Freshwater Haven

By Luke Galea

Well all I can say is WOW! Yesterdays kayak fishing session in an isolated waterhole west of Mackay, was truly one of the most memorable sessions I have ever had.

The main reason for the trip (like you need an excuse to go fishing!) was because I hadn’t launched my kayak for a couple of months and wanted to see if the sooty grunter were still on the chew at the moment due to the cooler weather...I’m happy to report that they definitely ARE!

I launched my yak and I was off to explore a beautiful waterhole that I had never fished before. There is always a large element of excitement and anticipation as you embark on a system you had never fished before. It took me all of 5 minutes to realise that this new location was going to be an absolute honey-hole. Not only due to the fact I had my first sooty in the yak already but massive and abundant snags dominated every 5 metres of the bank on each side of the waterhole.

I was loaded with my trusty sooty combo, consisting of my Shimano Saros 3000FA, 6-12lb spin stick, 10lb braid and 20lb leader. I usually opt to run 14lb leader as a matter of preference, however, with the mass abundance of large woody snags present, I sure was glad I went with the 20lb leader (and I still managed to get busted off on one occasion).

I was using small stick-baits and cicada lures across the surface and landed a heap of small to medium sized sooty grunter in quick succession. Despite the fact you can catch sooty grunter on plastics, hard-bodies and vibes – surface applications such as small poppers and stickbaits would have to be the most exciting way to catch them. It is visual and exciting and the splash associated with the explosive strike is nearly enough to drain the angler in the process!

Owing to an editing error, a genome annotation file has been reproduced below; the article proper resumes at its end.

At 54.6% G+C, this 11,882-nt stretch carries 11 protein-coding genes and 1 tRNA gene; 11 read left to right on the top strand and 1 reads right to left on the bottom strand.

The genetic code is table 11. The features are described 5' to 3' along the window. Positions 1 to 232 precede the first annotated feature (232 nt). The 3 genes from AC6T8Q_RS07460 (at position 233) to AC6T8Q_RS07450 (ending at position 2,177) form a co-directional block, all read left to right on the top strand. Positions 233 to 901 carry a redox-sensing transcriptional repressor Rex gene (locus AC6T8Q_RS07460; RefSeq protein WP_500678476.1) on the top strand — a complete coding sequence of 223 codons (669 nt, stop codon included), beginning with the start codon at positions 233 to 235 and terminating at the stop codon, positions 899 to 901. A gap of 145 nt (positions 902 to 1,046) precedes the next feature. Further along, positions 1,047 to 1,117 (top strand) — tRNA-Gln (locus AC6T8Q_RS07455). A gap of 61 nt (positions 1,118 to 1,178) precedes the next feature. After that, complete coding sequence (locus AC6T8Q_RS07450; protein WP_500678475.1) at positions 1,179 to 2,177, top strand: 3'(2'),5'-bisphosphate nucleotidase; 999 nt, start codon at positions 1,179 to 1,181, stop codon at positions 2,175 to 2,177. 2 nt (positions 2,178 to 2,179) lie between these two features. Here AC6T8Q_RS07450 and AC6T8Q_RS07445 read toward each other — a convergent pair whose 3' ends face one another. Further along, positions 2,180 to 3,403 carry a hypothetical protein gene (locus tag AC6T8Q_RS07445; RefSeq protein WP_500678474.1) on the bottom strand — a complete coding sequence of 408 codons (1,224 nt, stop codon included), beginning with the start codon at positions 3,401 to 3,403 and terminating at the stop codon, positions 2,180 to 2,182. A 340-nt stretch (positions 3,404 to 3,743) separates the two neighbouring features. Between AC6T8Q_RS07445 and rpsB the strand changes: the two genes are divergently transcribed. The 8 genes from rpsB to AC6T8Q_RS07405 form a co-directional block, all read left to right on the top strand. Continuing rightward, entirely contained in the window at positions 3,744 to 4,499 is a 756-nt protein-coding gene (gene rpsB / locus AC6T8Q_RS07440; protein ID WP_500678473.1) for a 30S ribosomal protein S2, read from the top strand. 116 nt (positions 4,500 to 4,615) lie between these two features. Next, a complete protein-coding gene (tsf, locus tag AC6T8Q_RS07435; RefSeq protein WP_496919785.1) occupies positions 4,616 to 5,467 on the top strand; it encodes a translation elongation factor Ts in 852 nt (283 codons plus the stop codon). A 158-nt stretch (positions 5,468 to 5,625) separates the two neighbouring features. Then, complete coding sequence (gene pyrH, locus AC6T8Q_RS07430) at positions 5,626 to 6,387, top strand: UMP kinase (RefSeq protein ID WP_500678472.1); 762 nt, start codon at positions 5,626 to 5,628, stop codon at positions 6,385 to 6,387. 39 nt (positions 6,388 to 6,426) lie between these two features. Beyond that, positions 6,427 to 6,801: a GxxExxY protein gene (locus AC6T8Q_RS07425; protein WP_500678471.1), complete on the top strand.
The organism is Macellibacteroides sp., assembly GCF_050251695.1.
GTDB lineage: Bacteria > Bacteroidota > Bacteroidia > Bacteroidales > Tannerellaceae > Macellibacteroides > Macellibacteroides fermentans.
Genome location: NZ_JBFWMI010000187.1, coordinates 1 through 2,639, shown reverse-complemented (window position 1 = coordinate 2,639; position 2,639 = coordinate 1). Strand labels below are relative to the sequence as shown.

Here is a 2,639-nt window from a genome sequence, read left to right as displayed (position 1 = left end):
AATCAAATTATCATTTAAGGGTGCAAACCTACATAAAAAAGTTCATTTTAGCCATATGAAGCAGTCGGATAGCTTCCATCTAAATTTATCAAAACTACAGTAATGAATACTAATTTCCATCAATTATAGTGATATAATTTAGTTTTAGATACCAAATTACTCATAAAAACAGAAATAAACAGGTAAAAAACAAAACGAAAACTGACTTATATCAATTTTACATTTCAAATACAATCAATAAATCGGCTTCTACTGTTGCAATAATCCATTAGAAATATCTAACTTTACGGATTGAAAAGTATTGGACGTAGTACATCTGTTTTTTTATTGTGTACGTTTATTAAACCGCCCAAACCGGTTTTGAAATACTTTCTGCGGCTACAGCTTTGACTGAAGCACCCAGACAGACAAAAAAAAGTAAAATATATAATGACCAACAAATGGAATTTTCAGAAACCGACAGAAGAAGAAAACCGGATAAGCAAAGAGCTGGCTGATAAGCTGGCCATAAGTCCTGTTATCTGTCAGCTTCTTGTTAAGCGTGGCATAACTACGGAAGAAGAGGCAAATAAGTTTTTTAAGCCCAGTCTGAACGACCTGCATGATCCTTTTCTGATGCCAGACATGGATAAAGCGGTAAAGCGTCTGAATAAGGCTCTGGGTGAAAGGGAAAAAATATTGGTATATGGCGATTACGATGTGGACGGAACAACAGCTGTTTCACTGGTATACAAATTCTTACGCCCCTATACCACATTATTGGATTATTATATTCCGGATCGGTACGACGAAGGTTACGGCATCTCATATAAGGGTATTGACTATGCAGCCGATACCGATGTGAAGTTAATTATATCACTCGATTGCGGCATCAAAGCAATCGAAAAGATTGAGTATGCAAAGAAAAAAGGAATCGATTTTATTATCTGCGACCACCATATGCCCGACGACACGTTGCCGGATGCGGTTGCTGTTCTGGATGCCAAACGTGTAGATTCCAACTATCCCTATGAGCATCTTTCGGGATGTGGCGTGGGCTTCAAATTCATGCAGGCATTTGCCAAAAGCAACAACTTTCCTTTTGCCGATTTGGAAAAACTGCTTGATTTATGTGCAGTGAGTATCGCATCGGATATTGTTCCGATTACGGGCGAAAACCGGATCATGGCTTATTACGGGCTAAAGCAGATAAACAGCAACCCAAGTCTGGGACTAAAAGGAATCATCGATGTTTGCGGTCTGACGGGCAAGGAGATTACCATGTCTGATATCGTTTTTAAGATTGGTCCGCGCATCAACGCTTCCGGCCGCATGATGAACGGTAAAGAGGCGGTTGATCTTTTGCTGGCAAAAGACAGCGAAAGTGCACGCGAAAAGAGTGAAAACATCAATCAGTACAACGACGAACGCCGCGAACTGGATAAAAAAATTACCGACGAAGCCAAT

I approached a large “lay-down” log and from past experiences with this specific type of structure, I knew it was going to produce the goods. I find that large lay-down timber that extends into the main channel and into deeper water, to be absolute gold, and often fishes better than large woody structure protruding into the water from the bank.

I fired in a cast over this log and began walking the little stick-bait back across the top of it. It took about 3 winds of my little Saros spin reel before my lure disappeared in a massive explosion of white-water. This fish was pretty decent and had my spin rod, folded to the waterline. This fish was clearly the fish of the day so far and actually started dragging my kayak into the snag with it! I managed to wrangle this fish out of its woody sanctuary and was pleased with a solid 43cm sooty. I ended up getting another sooty of this same snag as well but would have only been around 35cm.

By this point, I had landed a bunch of sootys on surface, and with the surface bite starting to shut down, I opted to tie on a plastic. This is usually the general trend with surface fishing. The bite will slow down as the sun rises higher in the sky, subsequently forcing the fish to recede into deeper waters during the head of the day.

I began peppering the snags and was soon rewarded by 2 descent sooty grunter. The next strike definitely felt larger, yet it was not fighting like a sooty. It was running into the middle of the creek instead of into the snags. It soon jumped and revealed itself to be a beautiful Saratoga, and a decent one at that. After an aerial performance a Russian gymnast would be proud of, I soon manoeuvred the kayak to the bank and beached this awesome fish. It measured a respectable 71cm and is currently my second biggest toga to date. It was just icing on the cake, of what was already an awesome day in new country.

Live It....Breathe It.....